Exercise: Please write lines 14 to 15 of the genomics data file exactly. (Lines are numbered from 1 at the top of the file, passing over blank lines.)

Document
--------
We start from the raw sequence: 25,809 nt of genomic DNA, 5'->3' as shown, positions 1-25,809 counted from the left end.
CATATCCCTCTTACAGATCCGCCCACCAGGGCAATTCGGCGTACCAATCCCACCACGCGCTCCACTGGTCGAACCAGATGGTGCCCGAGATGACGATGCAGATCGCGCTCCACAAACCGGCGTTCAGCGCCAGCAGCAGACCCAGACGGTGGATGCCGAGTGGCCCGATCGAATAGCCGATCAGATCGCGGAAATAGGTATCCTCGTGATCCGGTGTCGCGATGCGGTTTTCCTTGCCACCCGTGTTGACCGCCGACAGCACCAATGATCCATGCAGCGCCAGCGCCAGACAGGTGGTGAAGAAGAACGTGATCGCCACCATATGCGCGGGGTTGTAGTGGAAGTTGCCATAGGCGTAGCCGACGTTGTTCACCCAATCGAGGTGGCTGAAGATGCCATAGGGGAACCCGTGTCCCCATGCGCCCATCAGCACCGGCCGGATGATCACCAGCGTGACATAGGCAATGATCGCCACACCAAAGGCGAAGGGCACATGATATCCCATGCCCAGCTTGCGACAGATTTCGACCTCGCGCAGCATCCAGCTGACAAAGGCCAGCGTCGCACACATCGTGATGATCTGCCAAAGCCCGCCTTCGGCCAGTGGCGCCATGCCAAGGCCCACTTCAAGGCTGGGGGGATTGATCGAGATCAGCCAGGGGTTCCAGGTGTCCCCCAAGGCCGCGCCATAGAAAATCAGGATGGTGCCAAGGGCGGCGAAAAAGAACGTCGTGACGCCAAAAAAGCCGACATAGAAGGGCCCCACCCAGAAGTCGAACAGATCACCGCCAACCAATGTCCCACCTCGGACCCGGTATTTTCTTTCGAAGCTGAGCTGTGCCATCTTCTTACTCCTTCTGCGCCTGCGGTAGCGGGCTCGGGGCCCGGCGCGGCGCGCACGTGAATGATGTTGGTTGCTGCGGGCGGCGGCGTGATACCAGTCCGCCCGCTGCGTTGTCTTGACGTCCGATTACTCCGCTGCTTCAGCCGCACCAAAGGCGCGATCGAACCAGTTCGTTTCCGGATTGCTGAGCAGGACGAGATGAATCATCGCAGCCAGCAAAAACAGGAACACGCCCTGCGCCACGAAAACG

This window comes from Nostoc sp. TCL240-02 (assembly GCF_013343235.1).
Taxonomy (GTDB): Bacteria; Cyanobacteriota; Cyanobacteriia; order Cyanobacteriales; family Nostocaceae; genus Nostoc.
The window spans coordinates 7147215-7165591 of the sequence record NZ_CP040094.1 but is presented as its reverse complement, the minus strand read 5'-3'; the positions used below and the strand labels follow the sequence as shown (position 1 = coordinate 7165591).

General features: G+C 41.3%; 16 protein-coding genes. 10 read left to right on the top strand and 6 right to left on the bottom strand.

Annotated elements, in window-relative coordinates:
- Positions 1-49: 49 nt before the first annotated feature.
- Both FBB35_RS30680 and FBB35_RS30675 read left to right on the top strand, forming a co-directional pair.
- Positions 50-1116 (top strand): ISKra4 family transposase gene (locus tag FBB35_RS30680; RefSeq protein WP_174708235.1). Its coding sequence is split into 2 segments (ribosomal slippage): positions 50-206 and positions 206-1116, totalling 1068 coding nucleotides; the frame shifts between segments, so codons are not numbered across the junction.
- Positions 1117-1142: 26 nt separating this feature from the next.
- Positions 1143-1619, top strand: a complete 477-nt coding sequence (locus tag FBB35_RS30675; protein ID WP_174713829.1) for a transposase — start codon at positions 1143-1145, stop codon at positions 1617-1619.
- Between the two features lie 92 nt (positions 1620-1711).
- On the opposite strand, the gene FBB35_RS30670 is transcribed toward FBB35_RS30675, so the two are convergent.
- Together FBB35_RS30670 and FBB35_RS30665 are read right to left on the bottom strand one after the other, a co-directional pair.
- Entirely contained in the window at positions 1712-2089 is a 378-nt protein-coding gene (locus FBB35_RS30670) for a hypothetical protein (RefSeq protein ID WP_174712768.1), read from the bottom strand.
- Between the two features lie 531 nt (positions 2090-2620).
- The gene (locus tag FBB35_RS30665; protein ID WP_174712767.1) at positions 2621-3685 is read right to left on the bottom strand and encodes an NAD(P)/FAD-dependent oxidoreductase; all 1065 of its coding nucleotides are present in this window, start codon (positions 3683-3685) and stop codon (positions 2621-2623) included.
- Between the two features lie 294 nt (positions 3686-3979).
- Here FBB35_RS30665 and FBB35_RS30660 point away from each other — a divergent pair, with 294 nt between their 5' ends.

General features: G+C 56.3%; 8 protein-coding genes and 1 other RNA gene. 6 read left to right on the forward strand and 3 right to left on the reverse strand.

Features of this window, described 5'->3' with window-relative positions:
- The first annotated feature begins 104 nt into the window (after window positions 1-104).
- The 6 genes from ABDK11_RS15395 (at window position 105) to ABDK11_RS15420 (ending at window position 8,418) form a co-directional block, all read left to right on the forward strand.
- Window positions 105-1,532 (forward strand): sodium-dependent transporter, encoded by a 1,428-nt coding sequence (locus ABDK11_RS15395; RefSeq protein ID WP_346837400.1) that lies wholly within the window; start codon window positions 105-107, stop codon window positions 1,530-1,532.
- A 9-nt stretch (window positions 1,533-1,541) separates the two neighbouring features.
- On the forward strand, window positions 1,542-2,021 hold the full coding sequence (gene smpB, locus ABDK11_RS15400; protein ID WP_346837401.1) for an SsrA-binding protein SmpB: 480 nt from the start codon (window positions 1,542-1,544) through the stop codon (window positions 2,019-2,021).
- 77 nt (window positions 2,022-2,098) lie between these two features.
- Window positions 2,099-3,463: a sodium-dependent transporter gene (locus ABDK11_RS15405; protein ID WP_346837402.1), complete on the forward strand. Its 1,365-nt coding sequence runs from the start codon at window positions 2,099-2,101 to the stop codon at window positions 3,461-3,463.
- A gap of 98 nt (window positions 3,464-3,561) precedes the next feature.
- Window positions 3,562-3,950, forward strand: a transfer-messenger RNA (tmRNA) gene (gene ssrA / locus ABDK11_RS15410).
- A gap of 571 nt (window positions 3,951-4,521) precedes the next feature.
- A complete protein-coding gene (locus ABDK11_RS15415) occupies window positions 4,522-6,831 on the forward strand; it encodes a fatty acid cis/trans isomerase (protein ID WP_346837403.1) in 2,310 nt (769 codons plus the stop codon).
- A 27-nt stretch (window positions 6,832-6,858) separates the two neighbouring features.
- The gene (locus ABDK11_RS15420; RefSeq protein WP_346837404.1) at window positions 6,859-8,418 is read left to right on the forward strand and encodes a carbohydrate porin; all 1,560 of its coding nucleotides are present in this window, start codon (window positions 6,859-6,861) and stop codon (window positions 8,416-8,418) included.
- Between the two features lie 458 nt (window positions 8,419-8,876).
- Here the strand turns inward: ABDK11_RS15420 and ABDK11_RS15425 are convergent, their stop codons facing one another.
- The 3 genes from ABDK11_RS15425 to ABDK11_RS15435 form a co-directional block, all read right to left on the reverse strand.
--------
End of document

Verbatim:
- On the opposite strand, the gene FBB35_RS30670 is transcribed toward FBB35_RS30675, so the two are convergent.
- Together FBB35_RS30670 and FBB35_RS30665 are read right to left on the bottom strand one after the other, a co-directional pair.